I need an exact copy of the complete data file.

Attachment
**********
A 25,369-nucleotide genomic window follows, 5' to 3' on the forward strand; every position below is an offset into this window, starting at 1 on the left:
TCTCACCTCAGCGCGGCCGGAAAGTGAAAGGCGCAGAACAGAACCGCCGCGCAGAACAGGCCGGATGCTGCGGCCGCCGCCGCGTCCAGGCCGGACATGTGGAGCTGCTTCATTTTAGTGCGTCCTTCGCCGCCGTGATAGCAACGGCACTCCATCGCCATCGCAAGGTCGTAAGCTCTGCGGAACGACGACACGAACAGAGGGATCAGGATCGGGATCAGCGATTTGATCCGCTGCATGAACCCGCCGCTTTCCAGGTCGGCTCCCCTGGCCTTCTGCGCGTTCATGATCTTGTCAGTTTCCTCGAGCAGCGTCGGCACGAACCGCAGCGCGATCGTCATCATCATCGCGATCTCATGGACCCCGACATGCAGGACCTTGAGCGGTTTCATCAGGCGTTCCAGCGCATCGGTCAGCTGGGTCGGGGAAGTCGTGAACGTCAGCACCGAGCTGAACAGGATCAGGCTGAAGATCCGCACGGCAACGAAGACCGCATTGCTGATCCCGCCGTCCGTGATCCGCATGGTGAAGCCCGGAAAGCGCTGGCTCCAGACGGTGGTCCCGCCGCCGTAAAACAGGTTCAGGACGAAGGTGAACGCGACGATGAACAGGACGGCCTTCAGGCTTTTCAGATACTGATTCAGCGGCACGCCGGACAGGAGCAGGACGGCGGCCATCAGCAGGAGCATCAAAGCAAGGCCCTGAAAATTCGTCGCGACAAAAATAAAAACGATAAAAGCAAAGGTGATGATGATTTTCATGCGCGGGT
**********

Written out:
A 25,369-nucleotide genomic window follows, 5' to 3' on the forward strand; every position below is an offset into this window, starting at 1 on the left:
TCTCACCTCAGCGCGGCCGGAAAGTGAAAGGCGCAGAACAGAACCGCCGCGCAGAACAGGCCGGATGCTGCGGCCGCCGCCGCGTCCAGGCCGGACATGTGGAGCTGCTTCATTTTAGTGCGTCCTTCGCCGCCGTGATAGCAACGGCACTCCATCGCCATCGCAAGGTCGTAAGCTCTGCGGAACGACGACACGAACAGAGGGATCAGGATCGGGATCAGCGATTTGATCCGCTGCATGAACCCGCCGCTTTCCAGGTCGGCTCCCCTGGCCTTCTGCGCGTTCATGATCTTGTCAGTTTCCTCGAGCAGCGTCGGCACGAACCGCAGCGCGATCGTCATCATCATCGCGATCTCATGGACCCCGACATGCAGGACCTTGAGCGGTTTCATCAGGCGTTCCAGCGCATCGGTCAGCTGGGTCGGGGAAGTCGTGAACGTCAGCACCGAGCTGAACAGGATCAGGCTGAAGATCCGCACGGCAACGAAGACCGCATTGCTGATCCCGCCGTCCGTGATCCGCATGGTGAAGCCCGGAAAGCGCTGGCTCCAGACGGTGGTCCCGCCGCCGTAAAACAGGTTCAGGACGAAGGTGAACGCGACGATGAACAGGACGGCCTTCAGGCTTTTCAGATACTGATTCAGCGGCACGCCGGACAGGAGCAGGACGGCGGCCATCAGCAGGAGCATCAAAGCAAGGCCCTGAAAATTCGTCGCGACAAAAATAAAAACGATAAAAGCAAAGGTGATGATGATTTTCATGCGCGGGT